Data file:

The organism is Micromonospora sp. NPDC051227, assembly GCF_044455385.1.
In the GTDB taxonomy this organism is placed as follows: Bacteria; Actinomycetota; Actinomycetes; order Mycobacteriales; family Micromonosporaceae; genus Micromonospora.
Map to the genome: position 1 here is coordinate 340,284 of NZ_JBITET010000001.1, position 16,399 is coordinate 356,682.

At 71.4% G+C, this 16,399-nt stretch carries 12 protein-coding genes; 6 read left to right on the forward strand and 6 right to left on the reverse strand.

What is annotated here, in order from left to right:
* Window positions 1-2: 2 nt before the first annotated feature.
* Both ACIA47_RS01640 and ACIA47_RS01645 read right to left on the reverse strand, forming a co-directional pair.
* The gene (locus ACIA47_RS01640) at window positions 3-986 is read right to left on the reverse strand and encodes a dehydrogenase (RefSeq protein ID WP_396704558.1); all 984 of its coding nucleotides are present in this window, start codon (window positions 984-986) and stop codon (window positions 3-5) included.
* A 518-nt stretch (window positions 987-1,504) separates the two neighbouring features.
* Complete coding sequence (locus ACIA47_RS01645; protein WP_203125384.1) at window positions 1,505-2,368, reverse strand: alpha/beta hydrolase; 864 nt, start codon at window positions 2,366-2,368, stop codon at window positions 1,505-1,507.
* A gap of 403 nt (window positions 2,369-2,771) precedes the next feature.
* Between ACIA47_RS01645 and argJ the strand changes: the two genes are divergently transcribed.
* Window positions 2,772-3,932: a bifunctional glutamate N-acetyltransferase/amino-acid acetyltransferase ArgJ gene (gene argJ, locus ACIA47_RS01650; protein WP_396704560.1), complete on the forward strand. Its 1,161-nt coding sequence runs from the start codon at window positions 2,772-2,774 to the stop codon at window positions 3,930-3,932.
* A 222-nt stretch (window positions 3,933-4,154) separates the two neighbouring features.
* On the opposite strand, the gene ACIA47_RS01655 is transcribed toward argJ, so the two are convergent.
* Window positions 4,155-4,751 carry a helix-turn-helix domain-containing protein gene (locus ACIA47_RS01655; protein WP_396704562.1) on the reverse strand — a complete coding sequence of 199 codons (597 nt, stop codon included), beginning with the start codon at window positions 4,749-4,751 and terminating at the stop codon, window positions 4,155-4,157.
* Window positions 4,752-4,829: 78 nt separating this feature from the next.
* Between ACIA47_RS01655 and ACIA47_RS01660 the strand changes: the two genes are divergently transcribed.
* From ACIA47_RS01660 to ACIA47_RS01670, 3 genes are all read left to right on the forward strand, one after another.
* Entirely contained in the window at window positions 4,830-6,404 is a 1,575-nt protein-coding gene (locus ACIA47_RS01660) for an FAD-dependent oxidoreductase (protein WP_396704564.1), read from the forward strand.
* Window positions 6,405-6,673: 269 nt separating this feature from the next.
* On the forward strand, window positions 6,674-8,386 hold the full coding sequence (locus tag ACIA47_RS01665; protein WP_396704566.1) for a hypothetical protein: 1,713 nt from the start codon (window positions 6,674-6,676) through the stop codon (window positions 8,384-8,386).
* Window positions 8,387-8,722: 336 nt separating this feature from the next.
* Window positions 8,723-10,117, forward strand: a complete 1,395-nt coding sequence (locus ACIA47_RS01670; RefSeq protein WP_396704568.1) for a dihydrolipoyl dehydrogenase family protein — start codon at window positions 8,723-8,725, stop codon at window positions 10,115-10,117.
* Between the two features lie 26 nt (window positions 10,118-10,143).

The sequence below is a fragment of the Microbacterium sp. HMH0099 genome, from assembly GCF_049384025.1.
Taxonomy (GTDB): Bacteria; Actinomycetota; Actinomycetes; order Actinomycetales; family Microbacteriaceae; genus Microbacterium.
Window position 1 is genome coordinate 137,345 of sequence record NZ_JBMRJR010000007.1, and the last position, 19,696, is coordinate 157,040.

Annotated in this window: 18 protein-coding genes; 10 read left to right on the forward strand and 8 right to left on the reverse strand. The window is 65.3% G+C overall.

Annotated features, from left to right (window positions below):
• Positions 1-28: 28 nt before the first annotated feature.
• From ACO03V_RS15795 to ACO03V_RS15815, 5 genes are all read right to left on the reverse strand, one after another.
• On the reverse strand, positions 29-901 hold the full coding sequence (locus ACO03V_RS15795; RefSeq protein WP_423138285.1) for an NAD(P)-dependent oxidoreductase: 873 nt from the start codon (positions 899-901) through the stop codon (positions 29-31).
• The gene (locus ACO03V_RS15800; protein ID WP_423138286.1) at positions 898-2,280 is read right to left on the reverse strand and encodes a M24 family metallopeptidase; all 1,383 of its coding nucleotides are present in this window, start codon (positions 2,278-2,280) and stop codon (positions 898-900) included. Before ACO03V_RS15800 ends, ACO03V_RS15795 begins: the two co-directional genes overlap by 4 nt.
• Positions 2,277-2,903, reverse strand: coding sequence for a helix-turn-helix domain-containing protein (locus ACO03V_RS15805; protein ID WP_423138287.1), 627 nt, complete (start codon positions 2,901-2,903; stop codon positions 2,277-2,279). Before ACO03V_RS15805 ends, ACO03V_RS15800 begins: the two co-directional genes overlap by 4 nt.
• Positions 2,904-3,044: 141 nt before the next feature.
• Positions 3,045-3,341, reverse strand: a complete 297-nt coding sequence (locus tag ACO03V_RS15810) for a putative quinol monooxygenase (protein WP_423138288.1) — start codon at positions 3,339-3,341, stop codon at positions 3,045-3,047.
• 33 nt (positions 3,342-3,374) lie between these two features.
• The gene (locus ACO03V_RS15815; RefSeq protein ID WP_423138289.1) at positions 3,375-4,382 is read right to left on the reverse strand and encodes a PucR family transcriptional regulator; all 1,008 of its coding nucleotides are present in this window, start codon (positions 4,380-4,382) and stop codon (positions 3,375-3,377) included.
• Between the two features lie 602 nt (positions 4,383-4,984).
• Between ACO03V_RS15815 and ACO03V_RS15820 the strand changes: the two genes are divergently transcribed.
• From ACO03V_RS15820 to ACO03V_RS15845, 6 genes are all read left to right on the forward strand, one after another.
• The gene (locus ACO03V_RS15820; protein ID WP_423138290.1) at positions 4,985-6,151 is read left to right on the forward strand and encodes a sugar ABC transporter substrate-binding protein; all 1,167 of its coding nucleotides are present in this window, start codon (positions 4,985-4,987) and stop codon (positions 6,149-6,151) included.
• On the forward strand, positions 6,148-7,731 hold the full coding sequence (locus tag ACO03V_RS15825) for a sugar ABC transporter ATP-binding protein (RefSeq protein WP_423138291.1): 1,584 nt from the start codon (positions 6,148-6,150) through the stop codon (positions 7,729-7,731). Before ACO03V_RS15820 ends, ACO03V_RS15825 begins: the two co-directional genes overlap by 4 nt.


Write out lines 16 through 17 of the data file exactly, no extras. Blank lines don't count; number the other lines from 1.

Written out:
* Window positions 4,155-4,751 carry a helix-turn-helix domain-containing protein gene (locus ACIA47_RS01655; protein WP_396704562.1) on the reverse strand — a complete coding sequence of 199 codons (597 nt, stop codon included), beginning with the start codon at window positions 4,749-4,751 and terminating at the stop codon, window positions 4,155-4,157.
* Window positions 4,752-4,829: 78 nt separating this feature from the next.